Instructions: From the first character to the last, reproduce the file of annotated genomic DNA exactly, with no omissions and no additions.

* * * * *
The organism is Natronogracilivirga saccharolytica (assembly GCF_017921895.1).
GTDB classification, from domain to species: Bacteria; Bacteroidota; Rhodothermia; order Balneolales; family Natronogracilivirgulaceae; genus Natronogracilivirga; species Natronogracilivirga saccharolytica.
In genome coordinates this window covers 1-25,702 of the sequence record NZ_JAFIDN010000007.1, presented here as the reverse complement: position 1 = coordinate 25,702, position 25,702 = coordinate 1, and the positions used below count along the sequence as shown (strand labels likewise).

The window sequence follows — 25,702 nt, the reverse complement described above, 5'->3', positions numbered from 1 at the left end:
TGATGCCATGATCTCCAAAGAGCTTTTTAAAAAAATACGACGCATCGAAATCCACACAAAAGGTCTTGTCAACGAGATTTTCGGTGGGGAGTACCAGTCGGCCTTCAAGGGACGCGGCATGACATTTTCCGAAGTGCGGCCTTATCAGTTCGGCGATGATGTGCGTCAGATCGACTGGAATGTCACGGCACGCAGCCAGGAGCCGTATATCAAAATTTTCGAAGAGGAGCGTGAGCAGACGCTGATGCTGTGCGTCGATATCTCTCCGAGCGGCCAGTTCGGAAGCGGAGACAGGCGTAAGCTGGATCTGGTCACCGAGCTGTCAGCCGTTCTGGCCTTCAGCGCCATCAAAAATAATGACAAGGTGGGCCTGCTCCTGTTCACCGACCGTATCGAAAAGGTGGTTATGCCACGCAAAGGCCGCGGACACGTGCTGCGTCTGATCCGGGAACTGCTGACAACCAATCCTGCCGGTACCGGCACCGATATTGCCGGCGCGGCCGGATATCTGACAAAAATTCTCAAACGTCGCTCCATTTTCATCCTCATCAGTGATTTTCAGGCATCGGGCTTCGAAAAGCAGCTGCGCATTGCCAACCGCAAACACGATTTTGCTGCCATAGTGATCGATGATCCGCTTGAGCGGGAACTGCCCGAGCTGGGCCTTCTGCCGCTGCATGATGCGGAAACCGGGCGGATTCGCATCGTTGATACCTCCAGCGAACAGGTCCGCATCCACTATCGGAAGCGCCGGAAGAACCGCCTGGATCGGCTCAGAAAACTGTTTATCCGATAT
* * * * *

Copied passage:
The organism is Natronogracilivirga saccharolytica (assembly GCF_017921895.1).
GTDB classification, from domain to species: Bacteria; Bacteroidota; Rhodothermia; order Balneolales; family Natronogracilivirgulaceae; genus Natronogracilivirga; species Natronogracilivirga saccharolytica.
In genome coordinates this window covers 1-25,702 of the sequence record NZ_JAFIDN010000007.1, presented here as the reverse complement: position 1 = coordinate 25,702, position 25,702 = coordinate 1, and the positions used below count along the sequence as shown (strand labels likewise).

The window sequence follows — 25,702 nt, the reverse complement described above, 5'->3', positions numbered from 1 at the left end:
TGATGCCATGATCTCCAAAGAGCTTTTTAAAAAAATACGACGCATCGAAATCCACACAAAAGGTCTTGTCAACGAGATTTTCGGTGGGGAGTACCAGTCGGCCTTCAAGGGACGCGGCATGACATTTTCCGAAGTGCGGCCTTATCAGTTCGGCGATGATGTGCGTCAGATCGACTGGAATGTCACGGCACGCAGCCAGGAGCCGTATATCAAAATTTTCGAAGAGGAGCGTGAGCAGACGCTGATGCTGTGCGTCGATATCTCTCCGAGCGGCCAGTTCGGAAGCGGAGACAGGCGTAAGCTGGATCTGGTCACCGAGCTGTCAGCCGTTCTGGCCTTCAGCGCCATCAAAAATAATGACAAGGTGGGCCTGCTCCTGTTCACCGACCGTATCGAAAAGGTGGTTATGCCACGCAAAGGCCGCGGACACGTGCTGCGTCTGATCCGGGAACTGCTGACAACCAATCCTGCCGGTACCGGCACCGATATTGCCGGCGCGGCCGGATATCTGACAAAAATTCTCAAACGTCGCTCCATTTTCATCCTCATCAGTGATTTTCAGGCATCGGGCTTCGAAAAGCAGCTGCGCATTGCCAACCGCAAACACGATTTTGCTGCCATAGTGATCGATGATCCGCTTGAGCGGGAACTGCCCGAGCTGGGCCTTCTGCCGCTGCATGATGCGGAAACCGGGCGGATTCGCATCGTTGATACCTCCAGCGAACAGGTCCGCATCCACTATCGGAAGCGCCGGAAGAACCGCCTGGATCGGCTCAGAAAACTGTTTATCCGATAT